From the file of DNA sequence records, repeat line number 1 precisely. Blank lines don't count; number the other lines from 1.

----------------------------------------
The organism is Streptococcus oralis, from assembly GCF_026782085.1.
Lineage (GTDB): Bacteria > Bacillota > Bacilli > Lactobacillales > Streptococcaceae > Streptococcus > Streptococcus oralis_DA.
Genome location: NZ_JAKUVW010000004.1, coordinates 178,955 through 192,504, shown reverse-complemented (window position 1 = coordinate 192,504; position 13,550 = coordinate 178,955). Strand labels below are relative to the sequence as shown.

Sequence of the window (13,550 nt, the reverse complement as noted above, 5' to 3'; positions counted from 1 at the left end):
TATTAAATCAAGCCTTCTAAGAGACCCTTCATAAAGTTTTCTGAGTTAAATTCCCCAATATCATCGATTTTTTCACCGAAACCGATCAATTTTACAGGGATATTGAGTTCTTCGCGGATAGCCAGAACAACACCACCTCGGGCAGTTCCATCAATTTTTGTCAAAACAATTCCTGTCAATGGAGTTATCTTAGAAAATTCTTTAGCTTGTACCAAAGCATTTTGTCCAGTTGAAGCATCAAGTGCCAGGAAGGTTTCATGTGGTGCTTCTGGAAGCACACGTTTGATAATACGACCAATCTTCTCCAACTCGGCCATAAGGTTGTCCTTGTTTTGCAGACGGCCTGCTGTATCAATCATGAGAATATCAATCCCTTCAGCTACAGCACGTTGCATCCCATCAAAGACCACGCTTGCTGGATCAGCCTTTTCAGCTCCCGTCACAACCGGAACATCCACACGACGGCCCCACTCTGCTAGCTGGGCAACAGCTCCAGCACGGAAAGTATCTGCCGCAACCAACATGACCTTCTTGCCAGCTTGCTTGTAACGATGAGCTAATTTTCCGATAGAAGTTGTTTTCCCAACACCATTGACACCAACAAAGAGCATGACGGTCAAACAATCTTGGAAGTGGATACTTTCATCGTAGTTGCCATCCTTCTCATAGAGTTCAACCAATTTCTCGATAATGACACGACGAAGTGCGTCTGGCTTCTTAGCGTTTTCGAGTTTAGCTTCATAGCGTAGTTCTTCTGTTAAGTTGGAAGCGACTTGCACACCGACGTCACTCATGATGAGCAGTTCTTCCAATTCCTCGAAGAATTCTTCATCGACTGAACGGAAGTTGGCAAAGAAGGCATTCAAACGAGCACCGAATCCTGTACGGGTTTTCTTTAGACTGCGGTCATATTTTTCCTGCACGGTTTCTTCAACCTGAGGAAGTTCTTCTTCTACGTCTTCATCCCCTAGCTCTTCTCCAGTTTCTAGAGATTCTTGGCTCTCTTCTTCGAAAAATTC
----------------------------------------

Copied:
The organism is Streptococcus oralis, from assembly GCF_026782085.1.